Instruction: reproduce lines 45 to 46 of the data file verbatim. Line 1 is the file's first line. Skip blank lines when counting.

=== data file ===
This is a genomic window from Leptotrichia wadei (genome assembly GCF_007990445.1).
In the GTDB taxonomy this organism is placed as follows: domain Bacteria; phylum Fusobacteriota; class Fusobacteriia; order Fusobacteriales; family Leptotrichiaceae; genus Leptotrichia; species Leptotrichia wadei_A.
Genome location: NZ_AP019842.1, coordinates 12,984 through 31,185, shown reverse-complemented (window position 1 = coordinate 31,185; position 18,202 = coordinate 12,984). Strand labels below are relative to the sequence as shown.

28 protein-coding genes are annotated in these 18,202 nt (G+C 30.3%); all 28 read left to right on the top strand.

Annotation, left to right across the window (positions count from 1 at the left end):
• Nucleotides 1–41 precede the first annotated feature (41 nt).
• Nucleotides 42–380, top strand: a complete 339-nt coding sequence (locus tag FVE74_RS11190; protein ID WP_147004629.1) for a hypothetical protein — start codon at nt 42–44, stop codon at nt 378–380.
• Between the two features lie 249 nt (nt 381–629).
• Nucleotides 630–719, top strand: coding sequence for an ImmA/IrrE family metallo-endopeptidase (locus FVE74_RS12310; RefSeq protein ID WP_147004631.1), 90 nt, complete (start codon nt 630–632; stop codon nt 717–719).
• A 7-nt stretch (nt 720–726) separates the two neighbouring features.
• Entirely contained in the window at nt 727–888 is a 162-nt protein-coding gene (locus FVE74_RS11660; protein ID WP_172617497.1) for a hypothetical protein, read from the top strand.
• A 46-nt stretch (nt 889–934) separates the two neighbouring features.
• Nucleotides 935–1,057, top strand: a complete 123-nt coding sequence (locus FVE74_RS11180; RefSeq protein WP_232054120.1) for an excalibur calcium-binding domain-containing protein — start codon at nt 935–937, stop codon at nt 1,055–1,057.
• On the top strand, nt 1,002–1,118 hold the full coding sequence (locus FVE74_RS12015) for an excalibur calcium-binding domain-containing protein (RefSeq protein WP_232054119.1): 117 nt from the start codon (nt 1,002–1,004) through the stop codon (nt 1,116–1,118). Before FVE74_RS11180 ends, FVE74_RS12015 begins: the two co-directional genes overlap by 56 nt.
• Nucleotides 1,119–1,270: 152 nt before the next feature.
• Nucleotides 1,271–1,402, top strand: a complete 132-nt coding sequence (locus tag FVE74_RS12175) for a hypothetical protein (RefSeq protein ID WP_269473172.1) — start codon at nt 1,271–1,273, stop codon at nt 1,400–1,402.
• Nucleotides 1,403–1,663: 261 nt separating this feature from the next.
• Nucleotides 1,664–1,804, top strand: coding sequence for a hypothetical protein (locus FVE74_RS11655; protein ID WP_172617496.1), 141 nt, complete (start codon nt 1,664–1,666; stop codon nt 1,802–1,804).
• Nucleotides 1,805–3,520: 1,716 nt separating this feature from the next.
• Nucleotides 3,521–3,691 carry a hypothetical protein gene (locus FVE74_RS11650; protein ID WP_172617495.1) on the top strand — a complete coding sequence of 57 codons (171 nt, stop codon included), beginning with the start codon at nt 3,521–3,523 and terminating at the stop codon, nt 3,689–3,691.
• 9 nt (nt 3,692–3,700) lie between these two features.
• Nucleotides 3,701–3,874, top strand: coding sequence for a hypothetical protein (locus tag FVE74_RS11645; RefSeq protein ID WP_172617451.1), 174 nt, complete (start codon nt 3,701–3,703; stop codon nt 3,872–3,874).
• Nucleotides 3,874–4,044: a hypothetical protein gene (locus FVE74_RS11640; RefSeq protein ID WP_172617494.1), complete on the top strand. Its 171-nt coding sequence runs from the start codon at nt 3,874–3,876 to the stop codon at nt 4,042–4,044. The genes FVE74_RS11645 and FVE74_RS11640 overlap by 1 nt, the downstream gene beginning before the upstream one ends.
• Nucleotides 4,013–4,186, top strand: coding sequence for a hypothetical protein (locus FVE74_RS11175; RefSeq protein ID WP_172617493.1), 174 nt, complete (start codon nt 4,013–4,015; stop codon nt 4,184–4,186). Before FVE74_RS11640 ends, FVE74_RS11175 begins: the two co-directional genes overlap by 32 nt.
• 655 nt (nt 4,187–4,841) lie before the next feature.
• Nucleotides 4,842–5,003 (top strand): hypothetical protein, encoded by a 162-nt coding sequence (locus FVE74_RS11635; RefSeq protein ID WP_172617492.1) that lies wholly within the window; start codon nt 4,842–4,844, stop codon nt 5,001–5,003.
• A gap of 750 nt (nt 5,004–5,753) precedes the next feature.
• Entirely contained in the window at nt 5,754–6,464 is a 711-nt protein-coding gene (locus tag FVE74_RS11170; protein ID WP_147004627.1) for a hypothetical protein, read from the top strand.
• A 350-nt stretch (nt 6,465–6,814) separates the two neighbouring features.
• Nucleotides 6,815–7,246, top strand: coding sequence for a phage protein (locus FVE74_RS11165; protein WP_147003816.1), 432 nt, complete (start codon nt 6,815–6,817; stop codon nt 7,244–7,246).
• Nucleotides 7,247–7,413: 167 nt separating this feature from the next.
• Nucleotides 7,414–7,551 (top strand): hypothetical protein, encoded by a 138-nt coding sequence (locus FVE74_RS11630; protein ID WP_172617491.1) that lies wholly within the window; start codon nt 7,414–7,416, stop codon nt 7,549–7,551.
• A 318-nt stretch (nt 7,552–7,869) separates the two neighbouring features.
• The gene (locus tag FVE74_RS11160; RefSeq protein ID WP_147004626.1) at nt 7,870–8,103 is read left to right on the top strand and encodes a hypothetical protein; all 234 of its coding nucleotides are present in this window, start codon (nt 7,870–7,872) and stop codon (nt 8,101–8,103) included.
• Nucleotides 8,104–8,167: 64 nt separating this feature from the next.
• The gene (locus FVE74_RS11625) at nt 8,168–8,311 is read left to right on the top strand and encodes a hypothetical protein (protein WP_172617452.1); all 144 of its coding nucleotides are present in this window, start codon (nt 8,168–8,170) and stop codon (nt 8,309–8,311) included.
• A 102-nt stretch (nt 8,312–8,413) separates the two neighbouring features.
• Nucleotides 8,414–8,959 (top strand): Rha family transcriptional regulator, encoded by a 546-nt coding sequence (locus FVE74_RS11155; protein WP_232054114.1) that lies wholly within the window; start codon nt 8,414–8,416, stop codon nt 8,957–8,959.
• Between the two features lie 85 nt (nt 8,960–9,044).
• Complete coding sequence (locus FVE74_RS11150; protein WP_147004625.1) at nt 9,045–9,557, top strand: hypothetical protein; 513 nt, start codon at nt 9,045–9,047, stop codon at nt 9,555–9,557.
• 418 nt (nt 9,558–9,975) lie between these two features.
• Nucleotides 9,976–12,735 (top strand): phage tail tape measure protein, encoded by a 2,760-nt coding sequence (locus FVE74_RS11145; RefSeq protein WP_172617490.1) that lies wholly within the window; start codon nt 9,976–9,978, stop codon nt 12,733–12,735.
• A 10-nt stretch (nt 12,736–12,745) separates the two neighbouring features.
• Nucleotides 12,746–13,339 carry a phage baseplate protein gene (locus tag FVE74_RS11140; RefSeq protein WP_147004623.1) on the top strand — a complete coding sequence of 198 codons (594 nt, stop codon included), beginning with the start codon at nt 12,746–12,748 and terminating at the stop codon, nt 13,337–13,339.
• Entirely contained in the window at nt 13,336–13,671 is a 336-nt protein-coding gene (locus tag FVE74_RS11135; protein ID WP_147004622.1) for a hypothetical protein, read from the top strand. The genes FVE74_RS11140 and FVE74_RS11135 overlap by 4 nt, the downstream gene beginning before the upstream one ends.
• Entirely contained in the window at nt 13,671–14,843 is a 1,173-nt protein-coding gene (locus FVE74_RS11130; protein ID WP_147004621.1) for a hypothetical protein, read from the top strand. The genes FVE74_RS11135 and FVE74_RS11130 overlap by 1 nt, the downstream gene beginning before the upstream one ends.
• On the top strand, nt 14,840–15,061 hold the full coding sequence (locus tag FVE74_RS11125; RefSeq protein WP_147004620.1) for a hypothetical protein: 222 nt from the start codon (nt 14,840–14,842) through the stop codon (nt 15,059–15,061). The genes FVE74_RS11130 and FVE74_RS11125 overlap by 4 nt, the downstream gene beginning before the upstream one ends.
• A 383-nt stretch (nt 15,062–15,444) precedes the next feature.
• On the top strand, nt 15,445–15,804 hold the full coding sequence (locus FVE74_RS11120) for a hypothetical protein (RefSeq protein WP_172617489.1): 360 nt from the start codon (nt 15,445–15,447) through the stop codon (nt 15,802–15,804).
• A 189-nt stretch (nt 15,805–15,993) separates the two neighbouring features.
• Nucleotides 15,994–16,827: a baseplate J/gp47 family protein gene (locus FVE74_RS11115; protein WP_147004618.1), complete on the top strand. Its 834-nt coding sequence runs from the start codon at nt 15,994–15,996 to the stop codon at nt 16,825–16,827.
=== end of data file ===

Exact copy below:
• Entirely contained in the window at nt 13,336–13,671 is a 336-nt protein-coding gene (locus tag FVE74_RS11135; protein ID WP_147004622.1) for a hypothetical protein, read from the top strand. The genes FVE74_RS11140 and FVE74_RS11135 overlap by 4 nt, the downstream gene beginning before the upstream one ends.
• Entirely contained in the window at nt 13,671–14,843 is a 1,173-nt protein-coding gene (locus FVE74_RS11130; protein ID WP_147004621.1) for a hypothetical protein, read from the top strand. The genes FVE74_RS11135 and FVE74_RS11130 overlap by 1 nt, the downstream gene beginning before the upstream one ends.